Recently, I became a last-minute replacement for a panel discussion at a Montreal university for the “Anti-Capitalist Teach-in Against the G8/G20”. The person I replaced said he had to back out that day because of work. Later, he said he’d received a call from the Canadian Security and Intelligence Service, or CSIS. Lately, a lot of activists say they’ve had CSIS knocking on their doors.
The Quebec Public Interest Research Group organized the event. QPIRG is a resource centre for student research, and a vehicle for student social and political activism. I looked at QPIRG’s Facebook page on the event to learn more about my panel: “Indigenous Sovereignty, Displacement and Migration”. Then I went to look for about the G8/G20.
The G8 is an exclusive club, I find. It’s a routine gathering of the richest and most powerful nations in the industrial world. It began with France in the mid-1970s pulling in other European nations along with Japan and the United States. They waited a couple of years before asking Canada to join.
The G8’s membership has expanded and is now the “G8-plus-5”. Together, this club controls a lot of global trade and commerce and much of the developed world’s financial systems. They also spend more on their military budgets than most non-member nations.
The G20 began as a club for “emerging” or developing nations, mostly in the southern hemisphere and for similar reasons as the G8. All of the 19 nation members have growing financial power and political influence in world affairs. For instance, India, China, Brazil, South Africa, and South Korea are members of the G20. There are only 19 nations in the G20 with the European Union sitting in the 20th seat.
The G8 has a close – even cozy – relationship with the G20. It could almost be called a mentorship, of sorts. It’s a relationship built on development, aid and trade. The G20 represents resources and huge present and potential markets for the industrialized nations. On the other hand, the G8 represents money to the emerging nations via investments, financial institutions, and projects run by multi-national corporations.
Both the G8 and G20 work behind closed doors, come to “informal” agreements on monetary policies, banking, trade, humanitarian aid, climate change, global security, and more. This time, Canada – the host – also wants “women’s reproductive health” on the agenda, raising alarms that the Canadian Government is trying to impose the Conservative Party’s Christian values into the mix and re-open the abortion debate at home, but at the expense of women’s health abroad.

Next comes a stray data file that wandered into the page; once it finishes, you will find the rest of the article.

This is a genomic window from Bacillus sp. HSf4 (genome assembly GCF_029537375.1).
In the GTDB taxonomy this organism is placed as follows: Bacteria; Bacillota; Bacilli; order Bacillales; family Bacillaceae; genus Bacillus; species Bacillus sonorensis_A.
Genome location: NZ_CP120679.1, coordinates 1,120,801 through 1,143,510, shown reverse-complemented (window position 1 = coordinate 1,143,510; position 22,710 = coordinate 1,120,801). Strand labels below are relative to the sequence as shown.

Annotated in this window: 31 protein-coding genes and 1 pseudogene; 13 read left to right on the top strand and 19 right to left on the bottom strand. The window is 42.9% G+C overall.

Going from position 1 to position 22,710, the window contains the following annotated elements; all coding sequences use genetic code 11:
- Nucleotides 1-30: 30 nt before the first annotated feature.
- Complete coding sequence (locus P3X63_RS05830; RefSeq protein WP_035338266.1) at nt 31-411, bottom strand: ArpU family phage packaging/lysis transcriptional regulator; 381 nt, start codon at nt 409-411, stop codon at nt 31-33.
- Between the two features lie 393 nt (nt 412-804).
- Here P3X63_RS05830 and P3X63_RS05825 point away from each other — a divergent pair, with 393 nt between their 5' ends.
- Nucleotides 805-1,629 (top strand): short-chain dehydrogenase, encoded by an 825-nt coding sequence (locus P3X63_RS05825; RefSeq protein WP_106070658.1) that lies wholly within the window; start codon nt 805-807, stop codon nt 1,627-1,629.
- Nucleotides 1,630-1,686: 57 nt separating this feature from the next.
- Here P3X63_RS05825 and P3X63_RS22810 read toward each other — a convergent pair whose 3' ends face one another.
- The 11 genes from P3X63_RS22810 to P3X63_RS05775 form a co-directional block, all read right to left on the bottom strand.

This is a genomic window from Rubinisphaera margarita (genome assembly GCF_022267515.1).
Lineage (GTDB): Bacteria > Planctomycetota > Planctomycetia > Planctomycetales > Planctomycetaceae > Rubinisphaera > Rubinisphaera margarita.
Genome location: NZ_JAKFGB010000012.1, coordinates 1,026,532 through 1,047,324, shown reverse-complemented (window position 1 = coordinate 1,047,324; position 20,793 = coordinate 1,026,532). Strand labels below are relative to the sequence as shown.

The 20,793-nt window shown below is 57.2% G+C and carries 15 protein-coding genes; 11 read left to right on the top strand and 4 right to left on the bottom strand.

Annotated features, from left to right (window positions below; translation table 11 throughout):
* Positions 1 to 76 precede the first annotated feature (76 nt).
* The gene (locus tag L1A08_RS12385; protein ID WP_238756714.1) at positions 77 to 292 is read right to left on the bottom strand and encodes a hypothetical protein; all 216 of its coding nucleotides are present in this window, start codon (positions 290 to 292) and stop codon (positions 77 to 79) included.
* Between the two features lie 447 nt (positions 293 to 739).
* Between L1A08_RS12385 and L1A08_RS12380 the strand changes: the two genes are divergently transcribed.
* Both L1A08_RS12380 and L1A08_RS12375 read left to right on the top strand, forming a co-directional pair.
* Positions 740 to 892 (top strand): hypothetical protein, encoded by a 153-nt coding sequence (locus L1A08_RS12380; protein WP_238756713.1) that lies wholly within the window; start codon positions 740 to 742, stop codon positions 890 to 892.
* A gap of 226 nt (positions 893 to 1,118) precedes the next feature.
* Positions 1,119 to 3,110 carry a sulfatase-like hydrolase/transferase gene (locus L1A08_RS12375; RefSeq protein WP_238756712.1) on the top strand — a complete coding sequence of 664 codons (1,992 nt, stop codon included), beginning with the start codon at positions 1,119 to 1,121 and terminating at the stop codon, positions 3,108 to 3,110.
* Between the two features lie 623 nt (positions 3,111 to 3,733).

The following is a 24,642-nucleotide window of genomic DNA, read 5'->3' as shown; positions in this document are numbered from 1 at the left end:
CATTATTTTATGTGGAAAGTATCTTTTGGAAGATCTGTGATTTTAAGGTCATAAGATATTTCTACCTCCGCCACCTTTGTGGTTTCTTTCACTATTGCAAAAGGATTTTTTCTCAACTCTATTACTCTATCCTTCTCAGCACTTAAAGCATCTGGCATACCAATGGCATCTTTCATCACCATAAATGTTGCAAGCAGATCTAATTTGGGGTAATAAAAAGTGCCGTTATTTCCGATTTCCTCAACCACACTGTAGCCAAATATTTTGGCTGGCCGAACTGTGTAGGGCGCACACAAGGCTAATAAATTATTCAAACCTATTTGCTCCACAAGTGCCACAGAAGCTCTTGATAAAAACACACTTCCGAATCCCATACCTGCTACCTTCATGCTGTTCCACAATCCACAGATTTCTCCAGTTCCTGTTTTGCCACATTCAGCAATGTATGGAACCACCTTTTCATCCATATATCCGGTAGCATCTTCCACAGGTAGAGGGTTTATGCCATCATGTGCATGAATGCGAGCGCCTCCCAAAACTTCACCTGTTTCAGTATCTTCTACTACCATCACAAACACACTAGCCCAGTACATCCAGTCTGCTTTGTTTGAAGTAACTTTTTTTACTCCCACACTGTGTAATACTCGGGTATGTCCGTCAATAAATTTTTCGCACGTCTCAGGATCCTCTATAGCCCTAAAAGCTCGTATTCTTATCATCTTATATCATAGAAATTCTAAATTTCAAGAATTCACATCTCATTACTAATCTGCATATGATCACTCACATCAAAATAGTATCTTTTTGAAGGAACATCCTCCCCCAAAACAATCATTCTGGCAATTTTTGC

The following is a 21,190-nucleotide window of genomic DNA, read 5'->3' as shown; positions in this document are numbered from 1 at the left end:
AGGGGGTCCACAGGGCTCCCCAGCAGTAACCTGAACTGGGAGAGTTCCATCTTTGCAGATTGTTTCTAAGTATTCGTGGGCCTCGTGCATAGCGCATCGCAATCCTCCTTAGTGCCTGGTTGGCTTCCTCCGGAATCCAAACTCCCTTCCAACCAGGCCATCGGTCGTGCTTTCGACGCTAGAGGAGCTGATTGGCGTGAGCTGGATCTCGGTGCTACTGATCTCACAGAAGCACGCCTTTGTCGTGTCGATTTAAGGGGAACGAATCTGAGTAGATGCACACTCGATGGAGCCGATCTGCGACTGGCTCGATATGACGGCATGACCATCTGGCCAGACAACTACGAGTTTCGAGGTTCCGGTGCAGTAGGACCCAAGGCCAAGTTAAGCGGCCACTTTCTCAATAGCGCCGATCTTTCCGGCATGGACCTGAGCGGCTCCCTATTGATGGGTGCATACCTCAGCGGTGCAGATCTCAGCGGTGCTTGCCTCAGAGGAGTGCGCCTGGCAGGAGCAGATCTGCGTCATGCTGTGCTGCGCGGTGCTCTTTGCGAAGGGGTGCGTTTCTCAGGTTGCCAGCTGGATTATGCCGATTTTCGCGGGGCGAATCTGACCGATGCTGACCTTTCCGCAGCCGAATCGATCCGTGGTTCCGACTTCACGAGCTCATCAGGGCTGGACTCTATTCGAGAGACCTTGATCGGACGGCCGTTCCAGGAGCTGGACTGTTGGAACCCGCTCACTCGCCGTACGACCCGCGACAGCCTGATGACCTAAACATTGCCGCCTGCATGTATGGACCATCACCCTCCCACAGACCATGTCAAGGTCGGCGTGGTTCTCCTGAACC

At the Teach-in, I detect strong distrust among the participants of the cozy relationship, the secrecy of the backroom wheeling and dealing and arm-twisting, the lack of accountability along with the stale odour of an “old boys club” – and all that phrase implies – which grates among these social, political and human rights activists. They dislike the actions of some nations that strike deals at these annual G8/G20 gaggle-wanks that they say create conditions to benefit the First World while continuing or worsening the dependency and exploitation of the Third World.
Another concern arises when these former colonial masters get chummy with their former colonies, exchanging and sharing policies and processes and passing along habits — both good and bad. They have a point. A recent United Nations study concludes that one of those bad habits has historically allowed the “Christian” world to “dehumanize” non-Christians and non-Europeans around the globe in the name of European expansion. These policies, the study found, allowed the dispossession of Indigenous peoples of their lands around the world, their subjugation, and provided the legal and political justification for a global slave trade.
Special Rapporteur Tonya Gonnella Frichner, Permanent Forum member from the United States, presented to the 16-member body her preliminary study of the impact on indigenous peoples of the international legal construct known as the “Doctrine of Discovery”. The just-completed survey revealed that the Doctrine, along with papal bulls dating back to the fifteenth century, and other such Vatican documents and royal charters, had evolved – with disastrous effect on the world’s indigenous nations and peoples – into an interpretative framework that had become institutionalized in law and policy, at national and international levels.
“That interpretive framework is the root problem facing indigenous peoples,” she continued, emphasizing its two elements: dehumanization and dominance. For centuries, the terrible scenario played out thusly: A Christian monarch who located or “discovered” non-Christian lands and territories had the right to claim a superior and paramount title to those territories. Further, the Doctrine held that non-Christian lands were considered to belong to no one, and once a Christian monarch had claimed the right of dominion, that claim was transferred to other political successors.
This sparked memories of my parents and their political discussions around the kitchen table. They would dissect Canadian Indian policies and laws with precision and clarity. They raised questions about the moral and legal justifications of the Indian Act. They fumed at Canada’s continuous attempts to assimilate Indigenous peoples; by suppressing efforts at Indigenous self-determination, by working in open or by sly to destroy Indigenous languages and cultures, to separate Indigenous peoples from their traditional territories.
Mostly, however, my parents fumed at Canada and its governments because they felt its officials refused to deal with them and other Indigenous peoples honestly or with honour.
Click here for Part 2.